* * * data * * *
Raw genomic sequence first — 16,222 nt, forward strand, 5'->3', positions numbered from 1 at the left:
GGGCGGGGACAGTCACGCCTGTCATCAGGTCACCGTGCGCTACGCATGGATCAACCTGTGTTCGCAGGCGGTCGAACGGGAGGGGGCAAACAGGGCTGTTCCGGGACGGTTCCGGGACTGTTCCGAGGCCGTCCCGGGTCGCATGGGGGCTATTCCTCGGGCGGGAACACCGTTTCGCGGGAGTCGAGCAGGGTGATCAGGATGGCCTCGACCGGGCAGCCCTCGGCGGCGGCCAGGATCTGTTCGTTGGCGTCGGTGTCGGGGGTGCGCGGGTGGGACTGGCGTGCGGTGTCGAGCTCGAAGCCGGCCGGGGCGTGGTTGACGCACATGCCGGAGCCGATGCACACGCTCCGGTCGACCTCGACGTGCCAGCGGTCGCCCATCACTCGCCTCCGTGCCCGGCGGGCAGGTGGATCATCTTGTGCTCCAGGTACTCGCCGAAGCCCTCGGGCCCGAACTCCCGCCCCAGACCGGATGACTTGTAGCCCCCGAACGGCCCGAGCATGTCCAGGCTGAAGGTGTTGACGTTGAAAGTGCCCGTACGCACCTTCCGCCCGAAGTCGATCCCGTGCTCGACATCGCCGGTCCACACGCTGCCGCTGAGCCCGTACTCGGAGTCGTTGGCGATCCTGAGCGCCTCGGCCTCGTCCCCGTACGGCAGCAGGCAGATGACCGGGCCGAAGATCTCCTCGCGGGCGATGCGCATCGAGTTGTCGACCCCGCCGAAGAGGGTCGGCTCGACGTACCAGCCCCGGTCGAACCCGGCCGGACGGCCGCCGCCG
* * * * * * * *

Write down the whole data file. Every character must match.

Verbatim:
Raw genomic sequence first — 16,222 nt, forward strand, 5'->3', positions numbered from 1 at the left:
GGGCGGGGACAGTCACGCCTGTCATCAGGTCACCGTGCGCTACGCATGGATCAACCTGTGTTCGCAGGCGGTCGAACGGGAGGGGGCAAACAGGGCTGTTCCGGGACGGTTCCGGGACTGTTCCGAGGCCGTCCCGGGTCGCATGGGGGCTATTCCTCGGGCGGGAACACCGTTTCGCGGGAGTCGAGCAGGGTGATCAGGATGGCCTCGACCGGGCAGCCCTCGGCGGCGGCCAGGATCTGTTCGTTGGCGTCGGTGTCGGGGGTGCGCGGGTGGGACTGGCGTGCGGTGTCGAGCTCGAAGCCGGCCGGGGCGTGGTTGACGCACATGCCGGAGCCGATGCACACGCTCCGGTCGACCTCGACGTGCCAGCGGTCGCCCATCACTCGCCTCCGTGCCCGGCGGGCAGGTGGATCATCTTGTGCTCCAGGTACTCGCCGAAGCCCTCGGGCCCGAACTCCCGCCCCAGACCGGATGACTTGTAGCCCCCGAACGGCCCGAGCATGTCCAGGCTGAAGGTGTTGACGTTGAAAGTGCCCGTACGCACCTTCCGCCCGAAGTCGATCCCGTGCTCGACATCGCCGGTCCACACGCTGCCGCTGAGCCCGTACTCGGAGTCGTTGGCGATCCTGAGCGCCTCGGCCTCGTCCCCGTACGGCAGCAGGCAGATGACCGGGCCGAAGATCTCCTCGCGGGCGATGCGCATCGAGTTGTCGACCCCGCCGAAGAGGGTCGGCTCGACGTACCAGCCCCGGTCGAACCCGGCCGGACGGCCGCCGCCG